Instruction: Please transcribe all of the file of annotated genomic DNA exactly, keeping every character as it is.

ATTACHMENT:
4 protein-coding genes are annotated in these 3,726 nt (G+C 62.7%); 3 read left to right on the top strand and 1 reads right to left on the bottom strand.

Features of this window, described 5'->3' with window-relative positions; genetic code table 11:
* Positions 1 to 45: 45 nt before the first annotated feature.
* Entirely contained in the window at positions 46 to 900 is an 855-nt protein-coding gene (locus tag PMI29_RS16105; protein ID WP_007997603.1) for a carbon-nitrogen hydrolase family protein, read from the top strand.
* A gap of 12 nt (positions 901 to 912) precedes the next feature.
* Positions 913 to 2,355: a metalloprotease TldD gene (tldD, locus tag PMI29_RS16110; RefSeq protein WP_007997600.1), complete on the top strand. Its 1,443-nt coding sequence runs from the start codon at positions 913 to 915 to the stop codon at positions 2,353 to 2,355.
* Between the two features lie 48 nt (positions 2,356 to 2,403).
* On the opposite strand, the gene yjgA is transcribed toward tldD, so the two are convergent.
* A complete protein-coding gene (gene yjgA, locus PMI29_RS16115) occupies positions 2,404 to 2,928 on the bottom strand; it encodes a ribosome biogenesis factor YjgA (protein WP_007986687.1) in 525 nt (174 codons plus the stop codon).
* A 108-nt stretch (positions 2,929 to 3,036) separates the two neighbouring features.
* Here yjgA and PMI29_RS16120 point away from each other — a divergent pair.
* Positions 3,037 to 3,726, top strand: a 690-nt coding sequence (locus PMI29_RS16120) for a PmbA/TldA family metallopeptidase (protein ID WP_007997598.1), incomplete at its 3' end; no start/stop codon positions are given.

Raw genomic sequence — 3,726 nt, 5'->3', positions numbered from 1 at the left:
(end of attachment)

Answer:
4 protein-coding genes are annotated in these 3,726 nt (G+C 62.7%); 3 read left to right on the top strand and 1 reads right to left on the bottom strand.

Features of this window, described 5'->3' with window-relative positions; genetic code table 11:
* Positions 1 to 45: 45 nt before the first annotated feature.
* Entirely contained in the window at positions 46 to 900 is an 855-nt protein-coding gene (locus tag PMI29_RS16105; protein ID WP_007997603.1) for a carbon-nitrogen hydrolase family protein, read from the top strand.
* A gap of 12 nt (positions 901 to 912) precedes the next feature.
* Positions 913 to 2,355: a metalloprotease TldD gene (tldD, locus tag PMI29_RS16110; RefSeq protein WP_007997600.1), complete on the top strand. Its 1,443-nt coding sequence runs from the start codon at positions 913 to 915 to the stop codon at positions 2,353 to 2,355.
* Between the two features lie 48 nt (positions 2,356 to 2,403).
* On the opposite strand, the gene yjgA is transcribed toward tldD, so the two are convergent.
* A complete protein-coding gene (gene yjgA, locus PMI29_RS16115) occupies positions 2,404 to 2,928 on the bottom strand; it encodes a ribosome biogenesis factor YjgA (protein WP_007986687.1) in 525 nt (174 codons plus the stop codon).
* A 108-nt stretch (positions 2,929 to 3,036) separates the two neighbouring features.
* Here yjgA and PMI29_RS16120 point away from each other — a divergent pair.
* Positions 3,037 to 3,726, top strand: a 690-nt coding sequence (locus PMI29_RS16120) for a PmbA/TldA family metallopeptidase (protein ID WP_007997598.1), incomplete at its 3' end; no start/stop codon positions are given.

Raw genomic sequence — 3,726 nt, 5'->3', positions numbered from 1 at the left: